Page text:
My colleague Carrie Du Bois asked an interesting question at our last Board meeting: how many children on the Federal free and reduced price lunch program are enrolled at CLC? Carrie often asks about this issue, and not just as regards CLC. She’s concerned impoverished children, who are the main beneficiaries of the program, are often overlooked when education issues are debated. She would like to see that situation rectified.
Neither staff nor the other trustees knew the answer. But it sparked an explanation from Chris Mahoney which she found confusing and which I’ve heard from a number of people at CLC. Carrie sought my perspective on it, which can be summed up in a few words: it’s incorrect and/or misleading.
The explanation Chris gave Carrie was simple: the District’s requirement that CLC give San Carlos students top priority in enrollment is the main reason CLC doesn’t have more kids from the free and reduced price lunch program. Chris also told Carrie he believes the end result – underserving a population of at-risk kids — is really wrong.
I happen to agree with him that it’s wrong…but the District isn’t to blame.
So far as I know, neither the District nor the Board has asked CLC to give San Carlos kids top priority. In fact, the explanation is rather humorous because a number of “old hands” at CLC have asserted exactly the opposite: the District encouraged CLC to focus on accepting out of district students. How the District can simultaneously require CLC to give preference to both out of district and in-district students I leave as an exercise for the reader :).
Now it is true that last year the superintendent was keenly interested in how many new in-district kindergartners CLC was enrolling. But that was not because the District wanted CLC to accept more new in-district kinders than CLC wished to take. The District was struggling to find space for all its students and wanted to know to what extent CLC’s acceptances would reduce the number of new kids enrolling in the District.
The real culprit here, if there is one, is California’s charter law. It requires charter schools give preference to students applying from their chartering agency’s service area (i.e., in CLC’s case, from the District). That language is contained in Ed Code section 47605(d)2(B), which states in part:
Preference shall be extended to pupils currently attending the charter school and pupils who reside in the district except as provided for in Section 47614.5.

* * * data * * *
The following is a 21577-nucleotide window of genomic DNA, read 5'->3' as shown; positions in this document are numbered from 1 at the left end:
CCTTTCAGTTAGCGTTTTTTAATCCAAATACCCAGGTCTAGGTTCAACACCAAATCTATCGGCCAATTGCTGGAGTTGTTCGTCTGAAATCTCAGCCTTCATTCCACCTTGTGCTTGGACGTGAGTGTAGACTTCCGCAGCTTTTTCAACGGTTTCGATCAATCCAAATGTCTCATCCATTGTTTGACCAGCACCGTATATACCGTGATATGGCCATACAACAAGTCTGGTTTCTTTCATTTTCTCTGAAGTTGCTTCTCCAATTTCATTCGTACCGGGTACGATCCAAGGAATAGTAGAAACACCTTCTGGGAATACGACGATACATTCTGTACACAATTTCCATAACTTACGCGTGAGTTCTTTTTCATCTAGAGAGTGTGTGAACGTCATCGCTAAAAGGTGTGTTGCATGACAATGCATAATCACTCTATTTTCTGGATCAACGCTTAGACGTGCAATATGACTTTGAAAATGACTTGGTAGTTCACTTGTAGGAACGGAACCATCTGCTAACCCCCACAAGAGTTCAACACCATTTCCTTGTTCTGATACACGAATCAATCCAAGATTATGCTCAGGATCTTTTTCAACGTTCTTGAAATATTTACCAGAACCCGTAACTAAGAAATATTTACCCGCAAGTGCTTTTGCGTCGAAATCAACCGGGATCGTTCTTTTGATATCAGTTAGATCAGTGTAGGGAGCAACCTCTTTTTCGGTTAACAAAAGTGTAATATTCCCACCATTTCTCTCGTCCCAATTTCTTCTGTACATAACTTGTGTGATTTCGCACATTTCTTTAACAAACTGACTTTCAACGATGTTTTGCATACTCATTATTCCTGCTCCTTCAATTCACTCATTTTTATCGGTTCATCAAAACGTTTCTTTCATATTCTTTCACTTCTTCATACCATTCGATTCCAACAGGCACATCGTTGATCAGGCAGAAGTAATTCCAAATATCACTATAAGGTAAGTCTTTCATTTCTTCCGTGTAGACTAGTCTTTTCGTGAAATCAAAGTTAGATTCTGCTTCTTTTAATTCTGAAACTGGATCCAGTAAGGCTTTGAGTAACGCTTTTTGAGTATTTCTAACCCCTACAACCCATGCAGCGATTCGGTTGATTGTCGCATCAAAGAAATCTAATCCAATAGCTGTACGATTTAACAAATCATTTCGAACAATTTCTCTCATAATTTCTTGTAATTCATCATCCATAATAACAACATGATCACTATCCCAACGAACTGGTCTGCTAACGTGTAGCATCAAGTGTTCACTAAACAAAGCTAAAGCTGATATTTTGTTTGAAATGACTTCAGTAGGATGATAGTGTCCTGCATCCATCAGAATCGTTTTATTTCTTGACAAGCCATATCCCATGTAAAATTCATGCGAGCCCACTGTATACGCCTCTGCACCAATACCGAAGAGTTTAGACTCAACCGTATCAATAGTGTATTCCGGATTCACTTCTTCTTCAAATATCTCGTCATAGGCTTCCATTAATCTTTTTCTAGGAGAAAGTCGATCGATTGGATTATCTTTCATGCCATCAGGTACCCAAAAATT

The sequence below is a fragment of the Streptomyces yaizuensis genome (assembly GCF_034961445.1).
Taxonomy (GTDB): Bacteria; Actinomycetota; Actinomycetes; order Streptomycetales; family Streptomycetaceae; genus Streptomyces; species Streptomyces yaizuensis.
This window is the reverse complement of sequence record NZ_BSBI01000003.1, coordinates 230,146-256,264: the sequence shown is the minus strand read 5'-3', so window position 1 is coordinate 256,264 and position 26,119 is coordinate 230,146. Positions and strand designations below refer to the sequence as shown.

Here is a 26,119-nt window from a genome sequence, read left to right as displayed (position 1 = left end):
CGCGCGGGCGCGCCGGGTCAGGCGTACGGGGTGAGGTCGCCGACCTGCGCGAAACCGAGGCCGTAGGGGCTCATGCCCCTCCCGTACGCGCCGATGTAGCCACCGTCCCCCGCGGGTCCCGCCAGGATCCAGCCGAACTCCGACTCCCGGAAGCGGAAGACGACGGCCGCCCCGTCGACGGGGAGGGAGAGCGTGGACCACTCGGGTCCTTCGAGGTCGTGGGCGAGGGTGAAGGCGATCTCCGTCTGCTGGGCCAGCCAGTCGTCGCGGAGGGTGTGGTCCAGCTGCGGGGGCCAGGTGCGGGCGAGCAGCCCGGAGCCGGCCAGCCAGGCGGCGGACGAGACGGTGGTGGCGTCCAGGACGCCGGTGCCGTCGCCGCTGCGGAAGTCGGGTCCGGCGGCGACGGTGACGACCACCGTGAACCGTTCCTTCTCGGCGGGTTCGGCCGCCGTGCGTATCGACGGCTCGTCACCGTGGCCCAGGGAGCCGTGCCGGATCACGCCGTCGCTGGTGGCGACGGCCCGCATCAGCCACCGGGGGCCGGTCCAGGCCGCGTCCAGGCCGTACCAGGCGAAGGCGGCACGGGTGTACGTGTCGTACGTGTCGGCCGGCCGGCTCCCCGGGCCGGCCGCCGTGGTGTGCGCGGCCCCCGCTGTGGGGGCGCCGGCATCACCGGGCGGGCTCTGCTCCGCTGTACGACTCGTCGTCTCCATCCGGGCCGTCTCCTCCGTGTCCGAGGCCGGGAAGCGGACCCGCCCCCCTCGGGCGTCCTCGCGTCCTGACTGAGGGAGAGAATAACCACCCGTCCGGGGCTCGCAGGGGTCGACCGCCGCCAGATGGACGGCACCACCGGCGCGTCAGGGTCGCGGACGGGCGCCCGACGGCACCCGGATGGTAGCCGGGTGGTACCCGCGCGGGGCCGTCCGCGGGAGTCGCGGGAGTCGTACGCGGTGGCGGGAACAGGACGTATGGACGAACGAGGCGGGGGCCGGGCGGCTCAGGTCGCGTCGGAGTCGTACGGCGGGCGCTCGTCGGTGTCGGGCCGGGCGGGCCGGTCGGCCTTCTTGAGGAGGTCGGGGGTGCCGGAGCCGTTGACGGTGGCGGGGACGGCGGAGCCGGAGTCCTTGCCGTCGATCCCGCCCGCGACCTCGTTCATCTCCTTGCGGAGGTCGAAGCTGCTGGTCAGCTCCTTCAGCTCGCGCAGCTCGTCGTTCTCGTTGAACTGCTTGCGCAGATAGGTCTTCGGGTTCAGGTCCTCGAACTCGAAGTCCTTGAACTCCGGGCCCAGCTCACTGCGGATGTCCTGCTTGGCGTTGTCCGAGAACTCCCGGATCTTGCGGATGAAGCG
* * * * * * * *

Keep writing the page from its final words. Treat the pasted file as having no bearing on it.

This code section defines how a charter’s enrollment lottery must work if more students are interested in attending the school than the school can handle. Technically the preference only exists when there’s more “demand” than “supply”…but then again, a preference doesn’t mean anything when “supply” exceeds “demand”, because then by definition everyone who wants in can get in :). Section 47614.5, by the way, describes a construction finance program for charters which serve mostly impoverished students. It doesn’t change the point section 47605(d)2(B) makes about preferences.
The fact that charter law mandates the preference has nothing to do with the effect of the preference, of course. In that sense Chris may be right about the results of the preference in San Carlos (I say “may” for reasons I’ll touch on in a moment).
However, the idea that this state of affairs was caused by the District is simply incorrect, because the preference is required by law. The District is not responsible. Unfortunately, given Chris’ strong belief that underserving less-well-off kids is a bad thing, the incorrect explanation also implies the District is doing something wrong. Which is not the case.
By the way, preferences aside, self-selection bias might lead to underrepresentation of impoverished students at a charter school. The founder of High Tech High, a well-known and well-regarded charter school in San Diego, once got really angry at me for publicly sharing data showing High Tech High was more “exclusive”, ethnically, socio-economically and from a special ed perspective, than its chartering district. I’ve never forgotten what he said to me: “Who do you think has the time, energy and inclination to seek out a charter school?” Perhaps he is right.
But, if so, that just points up what a charter school should do if practice and custom leads to an outcome considered undesirable: aggressively recruit children from more diverse backgrounds. I’m sure if the CLC leadership puts its mind to it they can come up with a number of ways to avoid the outcome that Chris dislikes.
Whatever happens, though, I hope people will avoid blaming the District for something which is not the District’s fault.